Second, as economic historian François Velde points out, this extraordinarily complete business archive, detailing the expenditures and revenues of a major cultural enterprise over more than a century, offers important financial and economic insights into Enlightenment France. After 1750 the box office revenues of the troupe grew every year, suggesting both increasing prosperity and growing interest in cultural activity among many classes in the decades leading up to the French Revolution of 1789. The actors adapted accordingly, adjusting ticket prices and altering their repertory to appeal to changing public taste. The nightly record of plays staged and box office receipts provides surprising insight into the changing political culture of eighteenth-century France.

This volume and the initial phase of the CFRP were focused on the nightly box office receipt data for 113 seasons. An essay by project co-director Jeffrey Ravel in the recent Oxford University Studies in the Enlightenment volume Digitizing Enlightenment: Digital humanities and the transformation of eighteenth-century studies (eds. Simon Burrows and Glenn Roe), charts the history of the project and addresses questions of audience in the digital humanities. In subsequent phases of the CFRP, already underway, the team will be recording data on the troupe’s daily expenditures and its casting decisions for each night’s plays. The expenditure data, when analyzed alongside the box office receipts, will tell us much more about the troupe’s aesthetic and financial decisions during this key period of French political and cultural history. The record of casting choices promises important insights into the history of celebrity and its financial impact on political and cultural institutions in both the past and the present. The team will also be digitizing the registers from 1799 through 1914, thereby providing an unparalleled run of over two centuries of box office receipt data for one of the major theatrical and cultural institutions in the world in this period.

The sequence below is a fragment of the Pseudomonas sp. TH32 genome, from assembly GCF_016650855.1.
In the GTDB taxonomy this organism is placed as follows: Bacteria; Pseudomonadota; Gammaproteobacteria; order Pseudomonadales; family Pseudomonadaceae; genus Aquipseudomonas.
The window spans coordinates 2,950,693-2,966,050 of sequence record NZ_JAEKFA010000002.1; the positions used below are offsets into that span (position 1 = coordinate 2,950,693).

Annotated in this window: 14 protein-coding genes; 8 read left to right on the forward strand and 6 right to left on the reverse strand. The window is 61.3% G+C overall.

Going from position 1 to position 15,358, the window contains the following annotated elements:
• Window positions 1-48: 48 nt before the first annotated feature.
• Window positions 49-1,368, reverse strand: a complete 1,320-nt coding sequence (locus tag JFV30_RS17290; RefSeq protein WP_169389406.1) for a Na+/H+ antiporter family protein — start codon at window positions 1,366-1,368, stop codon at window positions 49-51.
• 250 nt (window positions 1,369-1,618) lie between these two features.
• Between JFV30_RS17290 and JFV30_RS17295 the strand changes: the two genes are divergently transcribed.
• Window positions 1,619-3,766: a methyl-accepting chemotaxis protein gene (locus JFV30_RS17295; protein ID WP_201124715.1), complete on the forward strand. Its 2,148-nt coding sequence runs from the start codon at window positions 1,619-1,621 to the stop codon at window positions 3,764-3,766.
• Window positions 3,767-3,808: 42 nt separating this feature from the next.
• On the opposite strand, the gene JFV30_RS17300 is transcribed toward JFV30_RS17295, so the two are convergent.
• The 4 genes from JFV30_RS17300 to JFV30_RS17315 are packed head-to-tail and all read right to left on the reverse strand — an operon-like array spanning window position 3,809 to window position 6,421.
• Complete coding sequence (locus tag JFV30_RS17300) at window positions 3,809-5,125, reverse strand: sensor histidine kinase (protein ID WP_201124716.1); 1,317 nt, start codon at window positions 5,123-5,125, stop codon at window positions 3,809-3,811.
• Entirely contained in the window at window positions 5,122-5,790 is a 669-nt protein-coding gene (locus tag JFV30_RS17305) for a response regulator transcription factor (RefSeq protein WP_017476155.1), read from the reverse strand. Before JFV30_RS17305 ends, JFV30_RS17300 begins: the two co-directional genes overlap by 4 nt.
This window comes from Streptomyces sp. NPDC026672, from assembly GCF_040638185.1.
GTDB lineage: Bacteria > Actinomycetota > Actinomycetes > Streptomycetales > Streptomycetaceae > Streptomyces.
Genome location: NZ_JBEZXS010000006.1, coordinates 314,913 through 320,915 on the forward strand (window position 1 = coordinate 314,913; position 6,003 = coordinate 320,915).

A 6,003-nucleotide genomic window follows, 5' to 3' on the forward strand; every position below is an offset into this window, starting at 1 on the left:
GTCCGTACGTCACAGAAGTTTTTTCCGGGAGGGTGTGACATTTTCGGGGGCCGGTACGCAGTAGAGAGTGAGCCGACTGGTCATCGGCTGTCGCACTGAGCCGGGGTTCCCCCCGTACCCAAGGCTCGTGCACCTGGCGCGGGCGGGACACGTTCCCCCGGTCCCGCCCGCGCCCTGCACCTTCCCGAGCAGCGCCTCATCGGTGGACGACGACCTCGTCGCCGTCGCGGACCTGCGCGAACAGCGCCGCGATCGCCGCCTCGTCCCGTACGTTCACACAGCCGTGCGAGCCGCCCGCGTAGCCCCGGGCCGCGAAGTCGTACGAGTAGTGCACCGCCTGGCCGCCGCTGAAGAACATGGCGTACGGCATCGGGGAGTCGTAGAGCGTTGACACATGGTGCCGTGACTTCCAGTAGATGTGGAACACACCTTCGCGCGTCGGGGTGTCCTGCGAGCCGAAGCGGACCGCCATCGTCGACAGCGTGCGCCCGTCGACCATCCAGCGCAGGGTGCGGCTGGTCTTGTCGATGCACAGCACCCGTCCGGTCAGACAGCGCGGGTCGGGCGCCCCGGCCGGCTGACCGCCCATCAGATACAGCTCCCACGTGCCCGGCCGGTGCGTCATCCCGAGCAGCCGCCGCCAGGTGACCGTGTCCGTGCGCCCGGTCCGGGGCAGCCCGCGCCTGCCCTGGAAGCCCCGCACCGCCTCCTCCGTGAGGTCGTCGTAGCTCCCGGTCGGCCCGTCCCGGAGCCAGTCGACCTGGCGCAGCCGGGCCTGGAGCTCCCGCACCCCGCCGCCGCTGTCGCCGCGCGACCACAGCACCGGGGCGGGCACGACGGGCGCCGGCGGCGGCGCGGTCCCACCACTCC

If only those lonely, tired actors counting their livres tournois each evening had known the uses to which their labours would be put by interested scholars three hundred years later!

Jeffrey S. Ravel

Digitising the margins: a classification of Voltaire’s scribbles

The most famous squiggly lines relating to eighteenth-century writing are almost certainly to be found in Tristram Shandy. Sterne uses them to illustrate the non-linearity of stories (see about halfway down that page) and digressions from the main narrative, before reviving the device several volumes later to render graphically for his readers the movement of the stick brandished by the character Trim. But these squiggles from 1761-1762 are far from alone. Both before and after Sterne’s foray into wiggly line design, Voltaire was peppering the margins of his books with marginalia, which involved both verbal and non-verbal elements – that is, words and squiggles.

When a team of Russian scholars began to publish the marginalia from his library in the 1970s in the Corpus des notes marginales de Voltaire, they decided that a facsimile edition would be both too expensive and not sufficiently clear to read. They settled on a compromise editorial policy, which entailed transcribing Voltaire’s words and reproducing graphically any accompanying marks and lines (usually made in ink or lead pencil, but also comprising scratches or indentations in the paper, for example crosses scored with the thumb-nail). When the edition passed to the Voltaire Foundation, we adhered to the same principles for the remaining volumes, much to the chagrin of our typesetter, who nevertheless heroically drew hundreds of scribbles electronically to incorporate into the typeset file.